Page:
times as fast, if not already quite as nu-
merous, seems worthy of statesmanlike
Is there national spirit left among us
to assert that the time has come to gov-
ern America by honest American voters,
and to demand that no such prefix as
Irish or German or Mormon shall be
suffered to qualify the American name ?
If not, free institutions and popular
government must perish, even here,
where they might flourish under the
conditions I have indicated and not
otherwise.——Bishop A. Cleveland Coxe
in the August Forum.
A ——
/ Horses +in Bat.le.
When it comes to battle,a horse seems
to know everything that isgoing on; but
he dees his duty nobly, and seems to be
in his element. He enters into the spirit
shows no fear of death.and it is singular
that if his mate is not shot down he will
turn to look at him and seemed pleased.
A horse in my battery was once struck
by a piece of shell, which split his skull,
so that one side was loose. The driver
turned him loose, but he walked up by
the side of the gun and watched the fir-
ing, and when a shot was fired would
look away inthe direction of the enemy,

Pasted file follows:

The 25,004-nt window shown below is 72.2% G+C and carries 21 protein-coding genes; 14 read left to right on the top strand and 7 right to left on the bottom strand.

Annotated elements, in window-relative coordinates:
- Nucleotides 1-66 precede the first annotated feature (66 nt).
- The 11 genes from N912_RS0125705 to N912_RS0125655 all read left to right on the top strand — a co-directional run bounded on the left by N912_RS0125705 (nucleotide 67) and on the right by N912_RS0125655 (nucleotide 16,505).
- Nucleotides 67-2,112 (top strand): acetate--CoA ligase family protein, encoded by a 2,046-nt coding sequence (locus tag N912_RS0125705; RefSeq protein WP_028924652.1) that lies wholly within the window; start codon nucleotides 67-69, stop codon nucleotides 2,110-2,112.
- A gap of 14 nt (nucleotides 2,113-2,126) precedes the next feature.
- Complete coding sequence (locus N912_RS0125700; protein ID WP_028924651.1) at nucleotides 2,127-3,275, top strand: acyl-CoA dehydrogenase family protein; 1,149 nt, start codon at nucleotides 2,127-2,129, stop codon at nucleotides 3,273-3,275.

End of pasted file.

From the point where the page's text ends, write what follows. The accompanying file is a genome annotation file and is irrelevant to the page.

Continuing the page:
as if to see the effect of the shot. When
a shell would burst near by he would
calmly turn and look at it. ‘When he
saw his own team going back for ammu-
nition he ran back to his own place and
galloped back to the caisson with the
rest. When the lieutenant pushed him
aside to put in another horse, he looked
at the other ‘one sorrowfully while he
was being harnessed up, and when he
seemed to realize that there was no
further use for him he lay down and
died. The lieutenant strongly asserted
that he died of a broken heart.
At the time that Adams’, Jaekson’s
and Preston's brigades charged me at
Murfreesboro some officer was killed and
the brigades were driven back. But the
fallen officer’s horse had not been taught
to retreat, and he did not. He just came
at full speed through the battery, and I
tell you he looked something grand. He
was a large,fine animal, his nostrils were
extended wide, his eyes fairly blazed,
and he clutched the bit with his teeth as
he came on. He came like the wind,
and with his saddleflaps flying he looked
as if he were flying himself instead of
running. Everybody gave him a wide
berth,and TI called to the infantry that I
would give $100 to the man who would